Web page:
Friday, April 05, 2013

A Little Creative Casting

"But it wasn't a dream. It was a place. And you - and you - and you - and you were there." ~ Dorothy Gale
I remember watching The Wizard of Oz when I was young and having that "eureka" moment when I realized that the farmhands, Hunk, Zeke, and Hickory, were the same actors who played the Scarecrow, Tin Man, and Cowardly Lion. I think it took me a few more viewings to make the connection between Professor Marvel and Oz. After the realization, I wondered if Aunt Em and Uncle Henry had Ozian cameos -- I don't think so. 
With this in mind, I thought it might be fun to recast the movie with people from the Florence Griswold Museum's core story of Miss Florence and the artists of Old Lyme. Of course our own Miss Florence could have made a wonderful Dorothy, especially in her younger years. 
For the Scarecrow, I am casting Arthur Heming, the Canadian painter and illustrator. The Museum is currently featuring his work in the traveling exhibition Arthur Heming: Chronicler of the North which will be on view until June 2, 2013.
For the Tin Man I had to choose Childe Hassam, probably the most famous artist to come to Old Lyme to paint. We often show him in these black and white photographs standing outside the studio he used nestled in the fruit orchard. I can see him standing rusted-tin-man straight observing the landscape and planning his next great painting.

The painter Henry Ward Ranger, credited with founding the Lyme Art Colony, is best for the Cowardly Lion. Although a brave artist to start such a venture in the small village of Old Lyme, the body type and king-of-the-jungle-ness of Ranger seems to suit the Lion. Instead of the wagging tail, Ranger supposedly had a ring of cigar smoke ever-encircling his head. Puddum up! Puddum out!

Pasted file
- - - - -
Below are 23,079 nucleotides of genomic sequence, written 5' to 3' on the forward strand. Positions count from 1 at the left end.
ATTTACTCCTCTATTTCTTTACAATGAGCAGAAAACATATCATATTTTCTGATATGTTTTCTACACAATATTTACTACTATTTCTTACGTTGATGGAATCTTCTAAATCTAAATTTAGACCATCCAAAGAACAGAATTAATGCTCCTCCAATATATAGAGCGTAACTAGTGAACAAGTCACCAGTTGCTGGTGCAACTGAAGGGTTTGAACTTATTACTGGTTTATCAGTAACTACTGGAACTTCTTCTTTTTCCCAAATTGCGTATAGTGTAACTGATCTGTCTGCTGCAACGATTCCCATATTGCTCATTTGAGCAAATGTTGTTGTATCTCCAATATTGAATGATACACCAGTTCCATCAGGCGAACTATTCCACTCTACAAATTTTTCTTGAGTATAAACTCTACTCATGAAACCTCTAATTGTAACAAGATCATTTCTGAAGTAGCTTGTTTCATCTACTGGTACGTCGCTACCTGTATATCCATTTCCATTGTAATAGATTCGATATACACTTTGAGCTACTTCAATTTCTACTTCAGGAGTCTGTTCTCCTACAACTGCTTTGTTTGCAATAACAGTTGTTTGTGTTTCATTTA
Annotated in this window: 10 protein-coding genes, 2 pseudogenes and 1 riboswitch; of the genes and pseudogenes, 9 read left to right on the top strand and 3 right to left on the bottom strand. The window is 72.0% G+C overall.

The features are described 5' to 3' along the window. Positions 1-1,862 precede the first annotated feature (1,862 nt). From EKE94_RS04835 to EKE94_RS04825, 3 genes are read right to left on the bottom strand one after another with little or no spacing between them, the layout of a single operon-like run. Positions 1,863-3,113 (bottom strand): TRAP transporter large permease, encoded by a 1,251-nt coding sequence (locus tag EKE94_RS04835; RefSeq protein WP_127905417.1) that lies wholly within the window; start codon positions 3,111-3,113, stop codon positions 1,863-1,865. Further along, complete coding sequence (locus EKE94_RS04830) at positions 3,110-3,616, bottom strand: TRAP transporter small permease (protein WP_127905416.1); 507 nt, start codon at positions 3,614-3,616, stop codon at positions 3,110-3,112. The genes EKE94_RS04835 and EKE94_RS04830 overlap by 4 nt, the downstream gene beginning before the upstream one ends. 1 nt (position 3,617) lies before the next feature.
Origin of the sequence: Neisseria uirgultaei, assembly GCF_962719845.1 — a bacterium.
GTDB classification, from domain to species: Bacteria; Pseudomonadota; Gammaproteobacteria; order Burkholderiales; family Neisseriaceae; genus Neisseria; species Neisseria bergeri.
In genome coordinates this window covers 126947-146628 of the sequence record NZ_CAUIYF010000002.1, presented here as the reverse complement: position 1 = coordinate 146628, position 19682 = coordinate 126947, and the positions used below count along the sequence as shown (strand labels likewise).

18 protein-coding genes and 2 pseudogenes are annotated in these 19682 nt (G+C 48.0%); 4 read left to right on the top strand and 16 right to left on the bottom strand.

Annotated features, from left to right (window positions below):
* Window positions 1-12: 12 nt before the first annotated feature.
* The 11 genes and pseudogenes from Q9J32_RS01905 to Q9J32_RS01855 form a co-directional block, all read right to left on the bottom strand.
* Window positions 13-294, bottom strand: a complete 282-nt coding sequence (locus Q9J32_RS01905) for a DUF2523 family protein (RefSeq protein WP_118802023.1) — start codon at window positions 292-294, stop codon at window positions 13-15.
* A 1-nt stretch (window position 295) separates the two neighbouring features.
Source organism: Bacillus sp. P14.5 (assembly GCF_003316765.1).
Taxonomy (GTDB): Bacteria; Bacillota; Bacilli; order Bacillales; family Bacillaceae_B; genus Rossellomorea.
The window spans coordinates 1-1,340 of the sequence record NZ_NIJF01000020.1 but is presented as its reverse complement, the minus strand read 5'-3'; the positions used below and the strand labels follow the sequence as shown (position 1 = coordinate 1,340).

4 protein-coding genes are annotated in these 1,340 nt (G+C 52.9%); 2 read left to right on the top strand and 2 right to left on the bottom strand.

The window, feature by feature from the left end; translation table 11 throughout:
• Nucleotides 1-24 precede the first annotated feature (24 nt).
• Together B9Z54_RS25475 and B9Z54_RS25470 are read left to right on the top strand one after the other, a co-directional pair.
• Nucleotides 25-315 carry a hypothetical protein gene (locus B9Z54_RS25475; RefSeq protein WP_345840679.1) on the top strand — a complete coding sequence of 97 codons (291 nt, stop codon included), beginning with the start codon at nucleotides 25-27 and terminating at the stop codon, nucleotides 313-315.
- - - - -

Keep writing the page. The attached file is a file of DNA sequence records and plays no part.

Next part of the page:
As for Oz himself, I chose Willard Metcalf, partially based on their similar features. Not at all a humbug, Metcalf made Old Lyme famous with his painting of the front of Miss Florence's house titled May Night which won a great prize and was the first contemporary painting accessioned into the collection of The Corcoran Gallery of Art, the oldest in our nation's capitol. I'm glad somebody paid attention to that man behind the canvas.
David D.J. Rau
Director of Education and Outreach

David D.J. Rau coordinates as well as participates in the Museum’s October creative endeavors. You can contact him at

Upcoming Blog Entries:
  • Illustrating the Museum's October Events
  • Meet the Museum’s New Fantasy Illustrator Aaron Miller
  • Just C’Oz: Other Creative Endeavors Inspired by Oz

1 comment:

Anonymous said...

This is what happens when you let David Rau loose in the universe!
LOTS of creative ideas!